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Augmented Reality Table Aids Chemical Engineering Experiments

Photonics Spectra
Jun 2018
ROCHESTER, N.Y. — The University of Rochester has implemented an augmented reality (AR) platform for its students to further explore chemical engineering.

Students simulate reactions in a chemical plant using an augmented reality tabletop developed in the lab of Andrew White, assistant professor of chemical engineering, at the University of Rochester. Courtesy of University of Rochester photo/J. Adam Fenster.
Students simulate reactions in a chemical plant using an augmented reality tabletop developed in the lab of Andrew White, assistant professor of chemical engineering at the University of Rochester. Courtesy of University of Rochester Photo/J. Adam Fenster.

Using a glass tabletop laden with coffee mugs and popsicle sticks, students rearranged the objects in a recent teaching exercise to simulate reactions in a real-life, sprawling chemical plant. Coffee mugs became virtual 10-m3 plug-flow and continuous stirred-tank reactors. Popsicle sticks served as the virtual pipes that connect them. A nob allowed students to adjust the temperature inside each reactor as it was added to the configuration. QR coding on the bottom of the reactors enabled a camera inside the table to capture each reactor's precise location, and the information was relayed to a computer where the simulations were run. A projector inside the table flashed the results onto the tabletop — all in real time.

"We're trying to use AR as a way to enable new types of STEM undergraduate laboratories that weren't possible before,” said Andrew White, assistant professor of chemical engineering at the University of Rochester. "What we've done is build a hands-on, tactile, collaborative lab where students can explore putting together multiple reactors at different temperatures and see what effect this has on optimizing a chemical reaction."

Eventually, the table will be connected to U. Rochester's super computer, allowing for even more sophisticated simulations. To assess the effectiveness of the AR table as a teaching tool, a research team conducted an experiment. They videotaped four students doing a task at the table, while a control group of four other students addressed the same task in a classroom, using computers, spreadsheets, and white boards. About 30 minutes into the exercise, the researchers noticed that as the students at the table leaned in to reconfigure the reactors and pipes, they would take action before finishing their sentences.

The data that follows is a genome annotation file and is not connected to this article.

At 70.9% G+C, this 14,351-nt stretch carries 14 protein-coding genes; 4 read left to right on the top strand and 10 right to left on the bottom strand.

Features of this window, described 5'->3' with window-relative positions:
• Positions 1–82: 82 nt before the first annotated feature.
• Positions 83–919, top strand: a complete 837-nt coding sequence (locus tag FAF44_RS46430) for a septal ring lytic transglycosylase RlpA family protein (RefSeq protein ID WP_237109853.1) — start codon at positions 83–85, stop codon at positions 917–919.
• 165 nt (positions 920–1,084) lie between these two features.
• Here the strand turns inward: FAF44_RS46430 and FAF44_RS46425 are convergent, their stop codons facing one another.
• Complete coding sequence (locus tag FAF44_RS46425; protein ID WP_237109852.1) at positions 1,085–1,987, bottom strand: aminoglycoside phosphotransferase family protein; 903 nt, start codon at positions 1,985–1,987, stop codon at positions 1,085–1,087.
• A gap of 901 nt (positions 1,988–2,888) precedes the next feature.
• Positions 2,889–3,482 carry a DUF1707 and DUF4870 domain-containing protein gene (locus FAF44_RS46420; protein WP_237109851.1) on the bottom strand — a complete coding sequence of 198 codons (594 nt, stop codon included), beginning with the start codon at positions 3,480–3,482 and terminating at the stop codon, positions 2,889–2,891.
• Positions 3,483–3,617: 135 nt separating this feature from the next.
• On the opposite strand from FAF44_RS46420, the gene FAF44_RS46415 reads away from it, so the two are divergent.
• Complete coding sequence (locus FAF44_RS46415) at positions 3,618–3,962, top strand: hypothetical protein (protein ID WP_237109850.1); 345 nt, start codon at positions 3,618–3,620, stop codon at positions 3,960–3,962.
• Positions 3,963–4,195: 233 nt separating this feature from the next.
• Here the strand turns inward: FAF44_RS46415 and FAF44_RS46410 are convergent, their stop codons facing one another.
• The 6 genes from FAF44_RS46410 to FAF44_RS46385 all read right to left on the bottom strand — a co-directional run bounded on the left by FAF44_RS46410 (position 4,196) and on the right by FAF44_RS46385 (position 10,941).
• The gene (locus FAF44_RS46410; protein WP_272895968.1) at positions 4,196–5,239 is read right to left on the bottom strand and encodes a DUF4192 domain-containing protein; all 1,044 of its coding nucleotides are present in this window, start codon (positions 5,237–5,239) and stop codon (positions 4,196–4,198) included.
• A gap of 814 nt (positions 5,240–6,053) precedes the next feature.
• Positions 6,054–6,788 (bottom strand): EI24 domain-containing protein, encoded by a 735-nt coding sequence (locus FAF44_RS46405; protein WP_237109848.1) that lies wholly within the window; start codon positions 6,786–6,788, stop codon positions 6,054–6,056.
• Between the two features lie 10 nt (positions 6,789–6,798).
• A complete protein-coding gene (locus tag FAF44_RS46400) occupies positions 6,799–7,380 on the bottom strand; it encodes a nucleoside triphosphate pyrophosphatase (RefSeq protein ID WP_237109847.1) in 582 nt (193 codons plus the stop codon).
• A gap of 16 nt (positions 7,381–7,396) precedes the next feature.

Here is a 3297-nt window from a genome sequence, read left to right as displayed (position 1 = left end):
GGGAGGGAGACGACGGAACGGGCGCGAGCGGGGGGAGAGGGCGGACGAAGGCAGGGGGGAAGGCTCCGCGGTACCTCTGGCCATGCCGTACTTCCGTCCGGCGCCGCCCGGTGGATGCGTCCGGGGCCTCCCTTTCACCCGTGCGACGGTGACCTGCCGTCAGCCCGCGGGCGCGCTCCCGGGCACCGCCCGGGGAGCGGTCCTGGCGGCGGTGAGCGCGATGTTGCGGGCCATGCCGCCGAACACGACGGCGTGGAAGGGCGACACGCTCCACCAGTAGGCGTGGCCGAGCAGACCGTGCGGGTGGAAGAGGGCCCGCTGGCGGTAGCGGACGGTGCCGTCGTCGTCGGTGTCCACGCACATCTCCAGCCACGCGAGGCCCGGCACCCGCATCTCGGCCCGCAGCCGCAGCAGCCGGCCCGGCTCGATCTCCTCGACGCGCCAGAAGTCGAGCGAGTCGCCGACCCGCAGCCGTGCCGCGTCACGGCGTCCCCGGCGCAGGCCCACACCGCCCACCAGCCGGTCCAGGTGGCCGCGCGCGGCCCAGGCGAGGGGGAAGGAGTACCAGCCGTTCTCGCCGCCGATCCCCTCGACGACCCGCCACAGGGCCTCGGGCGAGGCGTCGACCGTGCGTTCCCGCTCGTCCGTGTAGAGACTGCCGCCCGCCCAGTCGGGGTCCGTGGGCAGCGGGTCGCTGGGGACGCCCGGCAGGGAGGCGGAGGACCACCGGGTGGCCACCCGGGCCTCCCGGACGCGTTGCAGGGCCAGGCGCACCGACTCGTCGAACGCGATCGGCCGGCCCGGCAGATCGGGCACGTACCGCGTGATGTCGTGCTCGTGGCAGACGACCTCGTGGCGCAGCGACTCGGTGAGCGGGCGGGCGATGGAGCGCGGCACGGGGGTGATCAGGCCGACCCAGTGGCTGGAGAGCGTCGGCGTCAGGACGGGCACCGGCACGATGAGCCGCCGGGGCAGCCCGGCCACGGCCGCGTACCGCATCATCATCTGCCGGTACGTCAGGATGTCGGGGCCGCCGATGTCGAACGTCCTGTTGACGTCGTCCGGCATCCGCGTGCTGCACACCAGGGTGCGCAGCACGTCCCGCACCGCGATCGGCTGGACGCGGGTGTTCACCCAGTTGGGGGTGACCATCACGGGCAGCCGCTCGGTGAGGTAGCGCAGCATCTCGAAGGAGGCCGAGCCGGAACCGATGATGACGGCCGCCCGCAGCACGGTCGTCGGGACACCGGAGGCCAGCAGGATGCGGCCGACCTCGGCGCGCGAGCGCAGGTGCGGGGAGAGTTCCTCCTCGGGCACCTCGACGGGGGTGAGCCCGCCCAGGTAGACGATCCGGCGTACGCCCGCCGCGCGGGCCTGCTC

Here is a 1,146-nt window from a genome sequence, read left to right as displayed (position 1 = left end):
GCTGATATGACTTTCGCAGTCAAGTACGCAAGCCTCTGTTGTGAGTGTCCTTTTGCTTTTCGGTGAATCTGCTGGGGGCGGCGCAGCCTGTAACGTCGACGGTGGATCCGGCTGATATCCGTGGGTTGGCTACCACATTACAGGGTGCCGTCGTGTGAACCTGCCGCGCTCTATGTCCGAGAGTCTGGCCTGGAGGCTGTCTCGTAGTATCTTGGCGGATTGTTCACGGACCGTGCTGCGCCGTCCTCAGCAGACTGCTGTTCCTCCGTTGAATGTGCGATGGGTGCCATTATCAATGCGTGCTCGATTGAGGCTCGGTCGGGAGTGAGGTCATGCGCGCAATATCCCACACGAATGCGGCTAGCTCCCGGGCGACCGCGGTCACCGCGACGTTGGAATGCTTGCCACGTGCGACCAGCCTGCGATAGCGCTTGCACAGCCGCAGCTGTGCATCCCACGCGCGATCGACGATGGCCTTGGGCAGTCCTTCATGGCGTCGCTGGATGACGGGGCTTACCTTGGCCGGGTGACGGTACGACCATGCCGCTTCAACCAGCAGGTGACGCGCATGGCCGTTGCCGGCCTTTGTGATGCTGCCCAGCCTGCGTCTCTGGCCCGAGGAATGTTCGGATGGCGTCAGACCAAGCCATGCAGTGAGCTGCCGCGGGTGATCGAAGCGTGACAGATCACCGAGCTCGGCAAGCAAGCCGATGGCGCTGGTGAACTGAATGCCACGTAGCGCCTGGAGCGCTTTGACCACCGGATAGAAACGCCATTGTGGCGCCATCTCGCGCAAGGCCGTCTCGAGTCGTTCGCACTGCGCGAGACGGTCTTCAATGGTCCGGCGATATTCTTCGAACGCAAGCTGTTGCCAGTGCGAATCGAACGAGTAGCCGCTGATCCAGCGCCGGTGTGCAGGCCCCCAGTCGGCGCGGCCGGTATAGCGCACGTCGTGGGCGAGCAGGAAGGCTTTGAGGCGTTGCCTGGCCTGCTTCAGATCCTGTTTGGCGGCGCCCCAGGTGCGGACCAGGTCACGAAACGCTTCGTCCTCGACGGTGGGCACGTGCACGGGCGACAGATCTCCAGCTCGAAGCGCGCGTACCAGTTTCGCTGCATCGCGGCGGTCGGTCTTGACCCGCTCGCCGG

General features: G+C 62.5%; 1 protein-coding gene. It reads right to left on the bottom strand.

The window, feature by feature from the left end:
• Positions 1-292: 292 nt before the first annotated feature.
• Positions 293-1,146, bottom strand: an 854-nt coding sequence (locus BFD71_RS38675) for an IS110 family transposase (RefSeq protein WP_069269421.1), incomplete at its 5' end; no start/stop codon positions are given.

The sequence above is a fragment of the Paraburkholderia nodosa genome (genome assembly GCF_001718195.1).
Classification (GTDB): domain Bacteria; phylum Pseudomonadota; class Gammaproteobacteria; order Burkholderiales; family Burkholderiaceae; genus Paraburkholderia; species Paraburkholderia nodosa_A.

In other words, they "started reasoning with their bodies," said April Luehmann, an associate professor and director of secondary science education at the Warner School of Education, who is collaborating on the project. "At some point, the need for dialogue and words was transcended. That's great because the table gave the students more resources to communicate, a richer set of literacies. If we're going to prepare chemical engineering students to be part of a knowledge society, they need to be able to negotiate complex, ill-structured tasks. And that's the kind of thing that happens at that table."

Luehmann's team is still analyzing the videos and the pre- and postexperiment surveys and interviews with the students involved in the exercise. The results will help the team refine its methodologies for further assessing the table's effectiveness when it is used as part of a chemical engineering class later this semester.

"Engineering is all about real-world applications," adds Sabrina Westgate, a chemical engineering major from Conway, Mass., who had a chance to use the table. "We learn a lot in the classroom, but to be able to see a visual breakdown like this is really helpful. I think this has a lot of potential to help both students and actual engineers in the field, which is awesome."

BusinessUniversity of Rochesteraugmented realitymaterialsopticsimagingApril LuehmannAndrew WhiteeducationAmericasTech Pulse

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